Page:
Monday, June 19, 2023

'Silent' killer in cholesterol more firmly linked to heart disease?

what we still do not have is a good biological pathway that gives us so called bad cholesterol and statins are not surviving the test of time.

what i do know is that independent of all this ,is that we all suffer from low level scurvy which can be countered by a daily heaping teaspoon of ascorbic acid or vitimin C.  As per Linus Pauling who turmed a bad prognosis at age 48 into a full life through 92.  my own prognosis was also equally bad after my own heart attack at age 57.  the last looksee five years ago showed zero new inflamation and all old scaring just that.  And i do expect to see 100 with a healthy circulatory system.

otherwise, i would like to have far better answers than any of this  which assumes the association is significant when it may well not be.  Far too often meta stats throw up indications that are simply that and certainly no proof of causation..

'Silent' killer in cholesterol more firmly linked to heart disease

June 13, 2023

Common problem: One in five people have the genetic potential for elevated Lp(a) levels

A genetic ‘bad’ cholesterol protein has been flagged as a hidden problem in coronary heart disease (CHD), with current medication that treats low-density lipoproteins (LDL) having little effect on this particular variant.

In an observational study of 607 adults aged 60 and over, across 16 years, levels of lipoprotein(a) – known as Lp(a) – were both higher and more prevalent in those who had experienced a recurrent CHD event. While this doesn’t go as far as proving direct causation, it does highlight a link and shines a light on the need for Lp(a)-targeted therapies.

“This finding adds to growing evidence of a relationship between increased Lp(a) and the risk of recurrent CHD,” said lead author Leon Simons, associate professor at the School of Clinical Medicine, at the University of New South Wales Sydney. “It is well-established that people who have already experienced CHD are at very high risk of another event.

“Our new results indicate that new therapeutics in development that aim to reduce elevated Lp(a) might help prevent recurrent disease,” added Simons, who has been working on resolving the mysteries of this macromolecular complex for decades.

Lipoproteins, which also includes high-density lipoprotein (HDL), are the mechanisms by which cholesterol is moved around the bloodstream. HDL is generally considered the good, because it takes its piggybacked cholesterol to the liver, where it can be removed from the body.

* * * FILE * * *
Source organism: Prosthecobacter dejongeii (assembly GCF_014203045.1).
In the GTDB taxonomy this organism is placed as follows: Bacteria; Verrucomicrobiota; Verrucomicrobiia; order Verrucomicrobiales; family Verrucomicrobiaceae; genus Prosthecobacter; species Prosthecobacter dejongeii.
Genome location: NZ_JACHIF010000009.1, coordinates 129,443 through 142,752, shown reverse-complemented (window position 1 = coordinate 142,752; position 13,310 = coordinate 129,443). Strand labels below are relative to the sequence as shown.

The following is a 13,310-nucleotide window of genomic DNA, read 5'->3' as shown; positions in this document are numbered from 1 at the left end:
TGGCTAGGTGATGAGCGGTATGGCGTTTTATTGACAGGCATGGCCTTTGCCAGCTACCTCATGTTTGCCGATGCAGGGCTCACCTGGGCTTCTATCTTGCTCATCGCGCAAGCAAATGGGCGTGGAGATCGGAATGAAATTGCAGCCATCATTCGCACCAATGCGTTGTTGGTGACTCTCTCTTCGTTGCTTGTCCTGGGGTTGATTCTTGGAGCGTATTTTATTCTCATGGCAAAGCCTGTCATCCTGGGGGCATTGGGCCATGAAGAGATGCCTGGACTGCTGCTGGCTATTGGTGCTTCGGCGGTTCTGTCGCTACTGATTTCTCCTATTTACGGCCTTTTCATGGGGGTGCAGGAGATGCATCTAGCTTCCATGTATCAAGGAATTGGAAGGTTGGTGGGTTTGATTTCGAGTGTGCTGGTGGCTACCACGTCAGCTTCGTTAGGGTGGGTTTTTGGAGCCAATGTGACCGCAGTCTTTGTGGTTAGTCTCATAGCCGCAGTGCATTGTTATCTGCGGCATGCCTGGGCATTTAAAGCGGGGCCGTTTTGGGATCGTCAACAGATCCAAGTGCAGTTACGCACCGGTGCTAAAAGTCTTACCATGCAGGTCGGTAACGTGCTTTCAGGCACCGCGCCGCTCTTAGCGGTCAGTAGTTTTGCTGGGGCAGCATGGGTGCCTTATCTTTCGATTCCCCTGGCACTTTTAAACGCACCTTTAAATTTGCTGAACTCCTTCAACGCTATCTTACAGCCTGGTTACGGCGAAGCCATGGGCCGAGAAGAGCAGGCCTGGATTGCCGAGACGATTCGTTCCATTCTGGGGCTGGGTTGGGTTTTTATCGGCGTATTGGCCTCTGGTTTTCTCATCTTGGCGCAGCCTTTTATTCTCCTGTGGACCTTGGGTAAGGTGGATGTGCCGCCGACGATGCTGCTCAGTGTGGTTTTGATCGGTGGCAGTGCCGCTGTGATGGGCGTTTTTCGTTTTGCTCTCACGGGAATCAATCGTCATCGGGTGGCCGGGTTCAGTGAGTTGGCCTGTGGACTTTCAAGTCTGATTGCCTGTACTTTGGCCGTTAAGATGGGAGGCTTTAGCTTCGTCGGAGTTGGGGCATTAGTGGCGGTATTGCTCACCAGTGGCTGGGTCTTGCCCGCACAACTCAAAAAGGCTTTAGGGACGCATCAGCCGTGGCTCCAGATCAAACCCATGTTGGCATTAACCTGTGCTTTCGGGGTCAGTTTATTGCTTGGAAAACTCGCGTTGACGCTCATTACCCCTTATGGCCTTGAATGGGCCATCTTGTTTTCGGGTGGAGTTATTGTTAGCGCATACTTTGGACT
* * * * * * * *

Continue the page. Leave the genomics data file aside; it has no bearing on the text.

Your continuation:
LDLs, on the other hand, are responsible for cholesterol build-ups on artery walls. Lp(a), also found in human plasma, is assembled from LDL and a large hydrophilic glycoprotein called apolipoprotein(a). And it has structural elements from the lipoprotein and blood clotting systems linked to premature CHD and stroke. Earlier research has highlighted its role in heart attack and stroke.

Lp(a) levels are 75-95% heritable, and an estimated one in five people are born with the genetic coding for it. But while most adults in the US will be screened for cholesterol, a common blood test won't check for Lp(a) levels; fewer than 1% will be screened for this variant to the LPA gene. (On the plus side, because it's genetic, levels remain consistent throughout life so frequent testing isn't required.)

It’s also particularly insidious, as high levels of Lp(a) are unlikely to present with any noticeable physical symptoms. For some, the first evidence of their elevated risk is a heart attack.

This study also revealed that adults with prior CHD, elevated Lp(a) levels of more than 355mg/L presented a 53% risk of recurrent heart attacks, when compared to those in the study with the lowest levels (below 50mg/L) during the 16-year period.

"Elevated Lp(a) is an important predictor of recurrent CHD in older people,” said Simons. “Upper reference Lp(a) levels of 500 mg/L or 300 mg/L both appear to be appropriate for identifying those at higher risk who may benefit from more intensive risk reduction interventions.”

Lp(a) levels may not yet be the target of medical intervention, but risk can be mitigated diet and exercise, which is recommended for anyone with all ‘bad’ cholesterol readings. Researchers hope more understanding into the role Lp(a) plays in cardiovascular disease will lead to medical intervention that can better target it.

“While current medications, such as statins, are often prescribed to lower ‘bad cholesterol’ in patients at higher risk of cardiovascular disease, these do not have any major or proven impact on elevated Lp(a),” Simons said. “But there is hope for the future – as some novel therapeutics that are designed to lower the levels of Lp(a) are currently in the advanced stages of clinical development.”

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